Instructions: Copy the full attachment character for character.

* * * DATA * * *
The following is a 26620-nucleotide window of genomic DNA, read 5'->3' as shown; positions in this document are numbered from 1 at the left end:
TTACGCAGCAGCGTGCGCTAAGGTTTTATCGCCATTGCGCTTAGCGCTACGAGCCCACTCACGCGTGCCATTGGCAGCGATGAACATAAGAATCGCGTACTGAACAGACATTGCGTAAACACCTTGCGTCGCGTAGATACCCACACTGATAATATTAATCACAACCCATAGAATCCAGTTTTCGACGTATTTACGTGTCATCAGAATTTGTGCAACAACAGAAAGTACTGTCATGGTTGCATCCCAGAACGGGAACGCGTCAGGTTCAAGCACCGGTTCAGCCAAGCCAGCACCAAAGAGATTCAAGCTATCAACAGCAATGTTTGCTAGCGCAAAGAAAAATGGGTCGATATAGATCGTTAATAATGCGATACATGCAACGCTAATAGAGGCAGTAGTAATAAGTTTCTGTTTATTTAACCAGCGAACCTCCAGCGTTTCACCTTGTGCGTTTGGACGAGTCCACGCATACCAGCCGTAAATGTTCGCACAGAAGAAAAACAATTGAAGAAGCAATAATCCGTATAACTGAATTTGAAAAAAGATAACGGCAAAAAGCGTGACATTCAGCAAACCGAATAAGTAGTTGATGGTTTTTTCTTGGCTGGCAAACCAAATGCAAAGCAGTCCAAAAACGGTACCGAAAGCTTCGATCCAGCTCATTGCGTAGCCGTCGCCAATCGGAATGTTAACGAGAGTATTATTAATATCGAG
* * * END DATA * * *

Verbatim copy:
The following is a 26620-nucleotide window of genomic DNA, read 5'->3' as shown; positions in this document are numbered from 1 at the left end:
TTACGCAGCAGCGTGCGCTAAGGTTTTATCGCCATTGCGCTTAGCGCTACGAGCCCACTCACGCGTGCCATTGGCAGCGATGAACATAAGAATCGCGTACTGAACAGACATTGCGTAAACACCTTGCGTCGCGTAGATACCCACACTGATAATATTAATCACAACCCATAGAATCCAGTTTTCGACGTATTTACGTGTCATCAGAATTTGTGCAACAACAGAAAGTACTGTCATGGTTGCATCCCAGAACGGGAACGCGTCAGGTTCAAGCACCGGTTCAGCCAAGCCAGCACCAAAGAGATTCAAGCTATCAACAGCAATGTTTGCTAGCGCAAAGAAAAATGGGTCGATATAGATCGTTAATAATGCGATACATGCAACGCTAATAGAGGCAGTAGTAATAAGTTTCTGTTTATTTAACCAGCGAACCTCCAGCGTTTCACCTTGTGCGTTTGGACGAGTCCACGCATACCAGCCGTAAATGTTCGCACAGAAGAAAAACAATTGAAGAAGCAATAATCCGTATAACTGAATTTGAAAAAAGATAACGGCAAAAAGCGTGACATTCAGCAAACCGAATAAGTAGTTGATGGTTTTTTCTTGGCTGGCAAACCAAATGCAAAGCAGTCCAAAAACGGTACCGAAAGCTTCGATCCAGCTCATTGCGTAGCCGTCGCCAATCGGAATGTTAACGAGAGTATTATTAATATCGAG